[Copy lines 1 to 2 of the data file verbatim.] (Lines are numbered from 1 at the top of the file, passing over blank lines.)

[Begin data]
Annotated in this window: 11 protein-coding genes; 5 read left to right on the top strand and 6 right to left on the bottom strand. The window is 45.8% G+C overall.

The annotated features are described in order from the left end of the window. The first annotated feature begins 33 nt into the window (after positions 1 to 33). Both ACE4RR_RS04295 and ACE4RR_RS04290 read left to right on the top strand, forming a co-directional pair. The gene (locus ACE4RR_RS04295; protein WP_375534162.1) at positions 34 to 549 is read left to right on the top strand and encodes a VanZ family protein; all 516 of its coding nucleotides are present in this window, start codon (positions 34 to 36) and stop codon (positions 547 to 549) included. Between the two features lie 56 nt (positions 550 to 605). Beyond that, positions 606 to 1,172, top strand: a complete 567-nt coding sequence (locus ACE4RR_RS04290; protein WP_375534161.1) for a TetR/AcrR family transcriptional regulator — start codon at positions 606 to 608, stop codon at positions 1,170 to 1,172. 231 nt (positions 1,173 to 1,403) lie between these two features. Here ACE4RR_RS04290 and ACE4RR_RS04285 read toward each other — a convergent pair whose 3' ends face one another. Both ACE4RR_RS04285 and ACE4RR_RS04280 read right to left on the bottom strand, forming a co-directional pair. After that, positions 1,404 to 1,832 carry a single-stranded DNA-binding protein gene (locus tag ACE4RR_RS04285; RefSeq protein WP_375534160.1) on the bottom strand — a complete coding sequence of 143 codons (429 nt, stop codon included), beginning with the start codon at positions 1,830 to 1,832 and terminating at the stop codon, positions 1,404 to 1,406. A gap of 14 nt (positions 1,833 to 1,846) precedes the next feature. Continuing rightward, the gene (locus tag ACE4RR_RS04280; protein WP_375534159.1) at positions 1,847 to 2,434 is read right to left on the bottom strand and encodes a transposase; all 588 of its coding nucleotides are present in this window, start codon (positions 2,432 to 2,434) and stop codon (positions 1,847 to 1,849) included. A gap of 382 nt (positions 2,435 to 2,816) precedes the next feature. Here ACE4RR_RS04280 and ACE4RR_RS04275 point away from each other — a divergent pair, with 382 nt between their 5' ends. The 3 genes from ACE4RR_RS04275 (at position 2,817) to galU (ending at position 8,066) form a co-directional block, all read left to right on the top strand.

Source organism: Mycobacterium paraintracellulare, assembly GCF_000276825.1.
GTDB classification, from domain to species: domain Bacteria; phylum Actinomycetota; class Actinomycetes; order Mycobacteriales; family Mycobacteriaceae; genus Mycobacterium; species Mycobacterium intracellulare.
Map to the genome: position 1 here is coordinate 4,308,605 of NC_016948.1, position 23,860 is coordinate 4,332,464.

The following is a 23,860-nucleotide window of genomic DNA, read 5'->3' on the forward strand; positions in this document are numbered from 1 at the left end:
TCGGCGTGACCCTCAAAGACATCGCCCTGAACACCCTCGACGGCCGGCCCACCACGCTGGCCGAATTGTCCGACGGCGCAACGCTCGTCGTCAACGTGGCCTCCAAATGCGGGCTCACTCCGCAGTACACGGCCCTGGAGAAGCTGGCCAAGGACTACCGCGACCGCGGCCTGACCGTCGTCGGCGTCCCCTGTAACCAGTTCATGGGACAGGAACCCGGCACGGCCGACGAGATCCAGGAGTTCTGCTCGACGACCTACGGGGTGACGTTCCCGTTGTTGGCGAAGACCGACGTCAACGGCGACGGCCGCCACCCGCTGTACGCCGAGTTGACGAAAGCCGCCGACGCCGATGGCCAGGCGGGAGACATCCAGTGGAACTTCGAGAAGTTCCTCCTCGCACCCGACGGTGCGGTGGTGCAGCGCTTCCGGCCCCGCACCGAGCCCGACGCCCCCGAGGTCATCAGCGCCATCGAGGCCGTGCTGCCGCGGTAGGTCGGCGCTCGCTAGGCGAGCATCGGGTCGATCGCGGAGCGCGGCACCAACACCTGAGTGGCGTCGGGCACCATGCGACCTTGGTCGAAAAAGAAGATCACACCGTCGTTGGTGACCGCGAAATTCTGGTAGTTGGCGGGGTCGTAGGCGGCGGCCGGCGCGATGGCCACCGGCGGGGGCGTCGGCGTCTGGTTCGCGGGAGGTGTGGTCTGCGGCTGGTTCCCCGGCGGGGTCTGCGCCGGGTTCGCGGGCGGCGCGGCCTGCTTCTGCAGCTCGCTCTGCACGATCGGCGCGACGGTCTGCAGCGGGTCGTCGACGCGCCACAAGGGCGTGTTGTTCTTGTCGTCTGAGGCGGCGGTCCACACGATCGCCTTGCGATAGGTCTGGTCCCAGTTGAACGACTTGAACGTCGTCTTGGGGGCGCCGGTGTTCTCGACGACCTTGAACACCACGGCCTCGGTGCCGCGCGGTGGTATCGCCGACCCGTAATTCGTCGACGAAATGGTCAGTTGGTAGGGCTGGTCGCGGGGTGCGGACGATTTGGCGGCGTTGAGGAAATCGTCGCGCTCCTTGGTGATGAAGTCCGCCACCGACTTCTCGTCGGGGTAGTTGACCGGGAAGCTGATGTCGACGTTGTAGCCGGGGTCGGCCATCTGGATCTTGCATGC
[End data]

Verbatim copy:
Annotated in this window: 11 protein-coding genes; 5 read left to right on the top strand and 6 right to left on the bottom strand. The window is 45.8% G+C overall.

The annotated features are described in order from the left end of the window. The first annotated feature begins 33 nt into the window (after positions 1 to 33). Both ACE4RR_RS04295 and ACE4RR_RS04290 read left to right on the top strand, forming a co-directional pair. The gene (locus ACE4RR_RS04295; protein WP_375534162.1) at positions 34 to 549 is read left to right on the top strand and encodes a VanZ family protein; all 516 of its coding nucleotides are present in this window, start codon (positions 34 to 36) and stop codon (positions 547 to 549) included. Between the two features lie 56 nt (positions 550 to 605). Beyond that, positions 606 to 1,172, top strand: a complete 567-nt coding sequence (locus ACE4RR_RS04290; protein WP_375534161.1) for a TetR/AcrR family transcriptional regulator — start codon at positions 606 to 608, stop codon at positions 1,170 to 1,172. 231 nt (positions 1,173 to 1,403) lie between these two features. Here ACE4RR_RS04290 and ACE4RR_RS04285 read toward each other — a convergent pair whose 3' ends face one another. Both ACE4RR_RS04285 and ACE4RR_RS04280 read right to left on the bottom strand, forming a co-directional pair. After that, positions 1,404 to 1,832 carry a single-stranded DNA-binding protein gene (locus tag ACE4RR_RS04285; RefSeq protein WP_375534160.1) on the bottom strand — a complete coding sequence of 143 codons (429 nt, stop codon included), beginning with the start codon at positions 1,830 to 1,832 and terminating at the stop codon, positions 1,404 to 1,406. A gap of 14 nt (positions 1,833 to 1,846) precedes the next feature. Continuing rightward, the gene (locus tag ACE4RR_RS04280; protein WP_375534159.1) at positions 1,847 to 2,434 is read right to left on the bottom strand and encodes a transposase; all 588 of its coding nucleotides are present in this window, start codon (positions 2,432 to 2,434) and stop codon (positions 1,847 to 1,849) included. A gap of 382 nt (positions 2,435 to 2,816) precedes the next feature. Here ACE4RR_RS04280 and ACE4RR_RS04275 point away from each other — a divergent pair, with 382 nt between their 5' ends. The 3 genes from ACE4RR_RS04275 (at position 2,817) to galU (ending at position 8,066) form a co-directional block, all read left to right on the top strand.